Havana unveils a New York equestrian statue of Cuban independence hero Jose Marti

The Bronx Museum Board Chair Joseph Mizzi gives a speech during the inauguration of Cuban National Hero Jose Marti sculpture on its 165th anniversary, in Havana, on Jan 28, 2018. PHOTO: AFP

HAVANA (AFP) - A replica of a statue in New York's Central Park of Cuban independence hero Jose Marti was unveiled Sunday (Jan 28) in a plaza in Havana, a gesture of friendship in a time of strained US-Cuban relations.

Cuban President Raul Castro was present at the unveiling ceremony in what is likely to be one of his last public appearances before he steps down on April 19.

Funds for the statue were raised by the Bronx Museum of the Arts with the help of the Friends of Jose Marti, a US-based group.

It is a replica of a mid-20th-century work by American sculptor Anna Hyatt Huntington, the only bronze equestrian statue in existence of Marti.

The ceremony marked the 165th anniversary of the birth of Marti, a writer and activist who championed the island's independence from Spain. He was killed May 19, 1895 fighting the Spanish in Cuba.

'A difficult time'

US-Cuban relations are at their lowest point since the two Cold War foes restored diplomatic relations in 2015 after a half-century break.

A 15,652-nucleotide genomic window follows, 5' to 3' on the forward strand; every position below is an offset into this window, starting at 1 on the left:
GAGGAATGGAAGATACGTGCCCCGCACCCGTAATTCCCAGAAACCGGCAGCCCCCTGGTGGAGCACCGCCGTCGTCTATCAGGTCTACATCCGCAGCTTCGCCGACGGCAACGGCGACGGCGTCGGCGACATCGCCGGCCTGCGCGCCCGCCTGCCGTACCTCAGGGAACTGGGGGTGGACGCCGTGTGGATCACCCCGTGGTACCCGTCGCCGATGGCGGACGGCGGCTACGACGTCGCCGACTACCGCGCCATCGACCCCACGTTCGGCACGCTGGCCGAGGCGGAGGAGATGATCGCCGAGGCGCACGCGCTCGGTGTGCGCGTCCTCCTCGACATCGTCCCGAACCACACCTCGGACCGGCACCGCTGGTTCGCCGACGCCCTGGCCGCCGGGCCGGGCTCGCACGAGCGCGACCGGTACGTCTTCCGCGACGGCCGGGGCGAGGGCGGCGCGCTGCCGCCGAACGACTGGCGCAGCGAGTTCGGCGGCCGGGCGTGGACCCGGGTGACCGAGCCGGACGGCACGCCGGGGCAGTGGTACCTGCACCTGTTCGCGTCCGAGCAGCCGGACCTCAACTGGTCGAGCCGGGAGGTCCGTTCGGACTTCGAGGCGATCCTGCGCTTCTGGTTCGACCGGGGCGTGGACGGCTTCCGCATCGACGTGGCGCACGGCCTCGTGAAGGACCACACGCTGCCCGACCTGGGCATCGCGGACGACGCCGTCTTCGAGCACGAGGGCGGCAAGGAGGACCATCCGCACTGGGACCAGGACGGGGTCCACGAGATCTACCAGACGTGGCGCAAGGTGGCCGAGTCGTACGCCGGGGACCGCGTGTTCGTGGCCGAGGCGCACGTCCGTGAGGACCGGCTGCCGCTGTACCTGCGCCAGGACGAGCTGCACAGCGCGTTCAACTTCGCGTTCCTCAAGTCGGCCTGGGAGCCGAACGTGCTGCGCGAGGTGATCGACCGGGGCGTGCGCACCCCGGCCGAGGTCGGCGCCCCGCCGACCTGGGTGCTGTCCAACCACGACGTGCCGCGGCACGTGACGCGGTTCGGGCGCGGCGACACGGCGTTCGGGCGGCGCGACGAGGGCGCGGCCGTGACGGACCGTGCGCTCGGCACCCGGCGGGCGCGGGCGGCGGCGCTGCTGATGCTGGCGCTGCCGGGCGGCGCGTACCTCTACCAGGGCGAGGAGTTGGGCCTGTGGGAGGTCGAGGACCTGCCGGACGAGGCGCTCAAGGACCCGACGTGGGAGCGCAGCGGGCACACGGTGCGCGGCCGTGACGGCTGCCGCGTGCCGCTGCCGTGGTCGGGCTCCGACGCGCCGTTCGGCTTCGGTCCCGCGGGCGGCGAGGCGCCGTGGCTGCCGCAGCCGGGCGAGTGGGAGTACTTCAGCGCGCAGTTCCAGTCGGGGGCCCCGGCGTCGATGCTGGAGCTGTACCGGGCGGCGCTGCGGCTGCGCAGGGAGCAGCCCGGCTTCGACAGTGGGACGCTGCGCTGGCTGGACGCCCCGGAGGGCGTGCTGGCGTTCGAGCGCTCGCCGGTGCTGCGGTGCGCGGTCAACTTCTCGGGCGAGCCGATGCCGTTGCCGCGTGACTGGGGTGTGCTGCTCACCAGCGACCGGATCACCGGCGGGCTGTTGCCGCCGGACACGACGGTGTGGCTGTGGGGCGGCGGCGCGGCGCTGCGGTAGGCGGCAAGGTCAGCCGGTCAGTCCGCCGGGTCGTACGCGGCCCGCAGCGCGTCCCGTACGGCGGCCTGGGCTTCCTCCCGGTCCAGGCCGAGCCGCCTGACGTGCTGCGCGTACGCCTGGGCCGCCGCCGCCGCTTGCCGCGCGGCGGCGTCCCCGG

"The idea is that Cubans in exile and those here should work together to continue lifting up Cuba," Carlos Gutierrez, former US commerce secretary, told AFP at the ceremony.

Gutierrez, whose family fled Cuba in 1960 when he was six, expressed hope that the gains made under former US president Barack Obama will not be lost under his successor Donald Trump.

"We are going to have to wait a bit with President Trump," he said. "We're going through a difficult time."

The State Department last year cut its US embassy staff in Havana by half and expelled 17 Cuban diplomats from Washington after a series of unexplained incidents in which US and Canadian diplomats in Cuba suffered mysterious illnesses that appeared to be related to brain trauma.

In November, Washington tightened rules on travel to Cuba that had been loosened under Obama.

Among other things, the new rules bar Americans from doing business with a host of Cuban entities linked to the military and interior ministry.

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